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Franz Schubert: Die schöne Müllerin, D. 795
Samuel Hasselhorn (baritone), Ammiel Bushakevitz (piano)
Recording: Berlin, Germany (November 2022) – 68’31
harmonia mundi HMM902720 (Distributed by [Integral]) – Booklet in English, French and German

Although we live in very different worlds, Schubert’s Die schöne Müllerin (The Miller’s Beautiful Daughter), continues to move generations of music lovers with its simple tale of a countryside romance. Composed long before TikTok and The Bachelorette offered new avenues to courtship, the lyrics of this simple song cycle tell a story of youthful lightheartedness, falling in love and losing love. The engaging poetry was written by Wilhelm Müller, a poet most known, not as a lovesick swain, but as the father of the great philologist and Sanskrit translator, Friedrich Max Müller. But it is the lyrical music of Schubert’s setting that makes this an enduring favorite of the small concert stage. Two hundred years after the cycle’s composition, Samuel Hasselhorn, baritone, and Ammiel Bushakevitz, piano, make this a fresh retelling of love glimpsed, possessed and lost. We can expect many more Schubert collections to be published in this decade as we march to the composer’s premature death date in 1828, but few will offer such a sensitive blend of artistry and insight Hasselhorn brings to his roles as the Wanderer and the Brook. He has considerable experience in the German vocal repertoire, including opera (which is not necessarily a smooth pathway to the much smaller‑scale Lieder). As accompanist, Bushakevitz’s playing is suave and sophisticated in the best sense. In this album, the pair prove themselves a dream team of talent, ideal for the celebration of Schubert song.

The album begins brightly with a solid performance of what is probably the most recognizable of the 20 songs, “The Wanderer”. Here, Hasselhorn’s voice is bold and self‑confident, conveys the energy of youth while introducing one of the narrators of the cycle, the Brook, expanded upon in the second song. Schubert’s musical impressions of a babbling brook may seem a little obvious—even trite—to modern ears, but there is no denying it captures the freshness of young, light hearts and a sense of the verdure of early Spring. The Brook seems to lead the Wanderer to the mill where he happily earns his way in the world. Here, Hasselhorn’s voice eases from jubilant to satisfied, with tender gratitude to the little Brook for showing him the way. Soon, however, a shadow falls on this rustic scene, though the Wanderer sees at first only sunshine and delight in the form of the beautiful miller’s daughter.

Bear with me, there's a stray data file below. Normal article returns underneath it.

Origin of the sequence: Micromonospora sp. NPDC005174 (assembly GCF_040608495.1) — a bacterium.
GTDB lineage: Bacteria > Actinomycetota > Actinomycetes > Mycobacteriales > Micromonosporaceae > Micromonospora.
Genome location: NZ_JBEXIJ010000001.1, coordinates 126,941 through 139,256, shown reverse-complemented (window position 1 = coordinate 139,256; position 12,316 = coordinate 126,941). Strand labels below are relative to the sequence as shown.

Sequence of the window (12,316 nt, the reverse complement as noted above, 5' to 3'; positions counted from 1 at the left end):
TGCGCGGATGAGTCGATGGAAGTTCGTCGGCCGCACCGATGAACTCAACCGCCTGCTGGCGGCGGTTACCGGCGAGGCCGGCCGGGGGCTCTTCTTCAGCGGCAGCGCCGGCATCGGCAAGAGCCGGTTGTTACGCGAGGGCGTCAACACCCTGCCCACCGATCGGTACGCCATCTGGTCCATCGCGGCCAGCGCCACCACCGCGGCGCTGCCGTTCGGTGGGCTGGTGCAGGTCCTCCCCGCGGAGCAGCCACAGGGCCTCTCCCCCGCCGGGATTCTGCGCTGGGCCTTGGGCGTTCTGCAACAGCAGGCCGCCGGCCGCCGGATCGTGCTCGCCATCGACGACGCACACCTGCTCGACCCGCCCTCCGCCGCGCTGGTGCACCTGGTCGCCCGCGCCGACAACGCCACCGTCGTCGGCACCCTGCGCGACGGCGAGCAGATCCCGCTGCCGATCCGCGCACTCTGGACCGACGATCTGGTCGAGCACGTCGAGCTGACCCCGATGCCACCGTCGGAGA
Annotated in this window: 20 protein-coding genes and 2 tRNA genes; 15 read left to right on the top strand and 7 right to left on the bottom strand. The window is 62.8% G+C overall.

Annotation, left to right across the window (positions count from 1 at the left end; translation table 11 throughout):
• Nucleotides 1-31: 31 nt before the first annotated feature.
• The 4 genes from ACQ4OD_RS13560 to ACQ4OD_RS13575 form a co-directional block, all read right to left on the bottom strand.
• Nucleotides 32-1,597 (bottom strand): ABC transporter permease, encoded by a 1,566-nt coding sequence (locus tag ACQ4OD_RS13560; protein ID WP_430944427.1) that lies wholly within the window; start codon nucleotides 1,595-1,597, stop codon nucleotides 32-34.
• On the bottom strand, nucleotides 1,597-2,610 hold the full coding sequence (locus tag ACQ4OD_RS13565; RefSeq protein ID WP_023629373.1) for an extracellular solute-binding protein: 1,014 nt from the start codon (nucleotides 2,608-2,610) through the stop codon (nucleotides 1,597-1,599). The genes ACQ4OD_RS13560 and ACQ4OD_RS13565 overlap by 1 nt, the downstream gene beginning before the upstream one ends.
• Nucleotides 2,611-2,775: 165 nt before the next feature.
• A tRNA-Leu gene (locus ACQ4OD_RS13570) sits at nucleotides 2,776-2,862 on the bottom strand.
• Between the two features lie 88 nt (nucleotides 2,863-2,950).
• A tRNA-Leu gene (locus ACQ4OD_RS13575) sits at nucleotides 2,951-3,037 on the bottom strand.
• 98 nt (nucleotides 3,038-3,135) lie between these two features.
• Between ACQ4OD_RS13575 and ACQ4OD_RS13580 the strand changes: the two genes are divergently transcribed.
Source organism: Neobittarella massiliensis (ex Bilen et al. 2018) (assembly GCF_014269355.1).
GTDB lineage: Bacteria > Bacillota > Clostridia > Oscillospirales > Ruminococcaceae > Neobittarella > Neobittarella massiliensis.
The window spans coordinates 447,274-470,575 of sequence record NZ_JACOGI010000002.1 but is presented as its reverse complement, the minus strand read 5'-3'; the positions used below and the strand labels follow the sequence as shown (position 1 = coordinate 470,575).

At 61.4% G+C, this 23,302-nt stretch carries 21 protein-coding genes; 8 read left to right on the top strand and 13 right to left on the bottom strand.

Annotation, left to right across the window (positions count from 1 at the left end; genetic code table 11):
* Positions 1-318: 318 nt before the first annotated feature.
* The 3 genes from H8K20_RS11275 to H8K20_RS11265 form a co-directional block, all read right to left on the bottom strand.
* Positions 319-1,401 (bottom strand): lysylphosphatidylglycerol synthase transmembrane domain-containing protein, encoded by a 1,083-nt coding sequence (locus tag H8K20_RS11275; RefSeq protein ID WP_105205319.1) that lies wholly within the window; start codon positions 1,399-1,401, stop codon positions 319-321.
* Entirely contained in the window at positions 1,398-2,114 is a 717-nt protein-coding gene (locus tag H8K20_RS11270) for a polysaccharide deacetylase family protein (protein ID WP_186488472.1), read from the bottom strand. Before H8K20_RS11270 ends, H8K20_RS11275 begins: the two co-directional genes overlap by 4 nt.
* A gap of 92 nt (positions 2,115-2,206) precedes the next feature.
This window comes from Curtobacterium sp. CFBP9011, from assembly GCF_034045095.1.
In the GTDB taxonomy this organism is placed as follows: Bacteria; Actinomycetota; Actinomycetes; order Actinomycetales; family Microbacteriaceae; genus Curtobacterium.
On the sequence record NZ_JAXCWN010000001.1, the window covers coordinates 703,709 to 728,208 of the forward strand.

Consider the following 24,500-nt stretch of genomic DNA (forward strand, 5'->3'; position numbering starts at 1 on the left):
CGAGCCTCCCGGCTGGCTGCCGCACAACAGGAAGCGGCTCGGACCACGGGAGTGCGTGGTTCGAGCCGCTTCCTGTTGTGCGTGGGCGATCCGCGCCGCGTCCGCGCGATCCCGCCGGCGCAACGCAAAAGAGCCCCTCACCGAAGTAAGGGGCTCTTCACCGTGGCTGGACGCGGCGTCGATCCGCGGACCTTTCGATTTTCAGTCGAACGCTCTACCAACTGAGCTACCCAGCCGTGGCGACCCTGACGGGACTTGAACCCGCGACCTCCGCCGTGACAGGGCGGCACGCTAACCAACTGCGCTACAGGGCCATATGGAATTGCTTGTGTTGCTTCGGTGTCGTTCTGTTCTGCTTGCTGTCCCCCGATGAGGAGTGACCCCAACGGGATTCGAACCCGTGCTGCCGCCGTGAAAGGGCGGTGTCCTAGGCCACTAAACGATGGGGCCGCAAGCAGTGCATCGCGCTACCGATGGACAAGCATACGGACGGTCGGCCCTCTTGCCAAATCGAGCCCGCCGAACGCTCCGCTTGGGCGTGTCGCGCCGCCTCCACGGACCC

The Wanderer is bewitched by the lovely Fräulein, whose eyes outshine the cornflowers in the fields, a reflection which becomes a lullaby in gentle triplets. Bushakevitz’s playing is delightful and appropriately restrained as the soloist offers an exceptional variety of nuances as he loses his heart to the flirtatious girl in these early verses. However, the tale takes a dark turn with the entrance of a hunter who diverts her attention with his daring personality and dangerous occupation. Schubert etches each character individually in this miniature drama without resorting to inflexible leitmotifs. As tensions build, singer and pianist engage in a melodic ebb and flow to mirror the modulations of the babbling Brook.

By the tenth song, the wanderer’s sighs have melted into a “Tränenregen”, an understated shower of tears leading to an almost obsessive fixation in “Mein!”. The piano reflects and seems to nourish the lover’s neurotic longing, and in the next song, “Pause”, fairly imitates the ominous strumming of a lute mentioned in the lyrics. Hasselhorn navigates the shifts in mood to jealousy, even to desperation, in nuanced phrases of pure beauty through the final verses. Soon, the Wanderer’s love is as desiccated as the withered flowers in his hand or laid upon a grave.

Die schöne Müllerin is certainly one of the most beloved song cycles in any language, but it depends on ever‑new performances to stay vital and relevant to generations of admirers. The Hasselhorn-Bushakevitz edition is one of those insightful performances, pointing out the ambiguities and lifting up the joys and sorrows that are the legacy of human life.

Linda Holt




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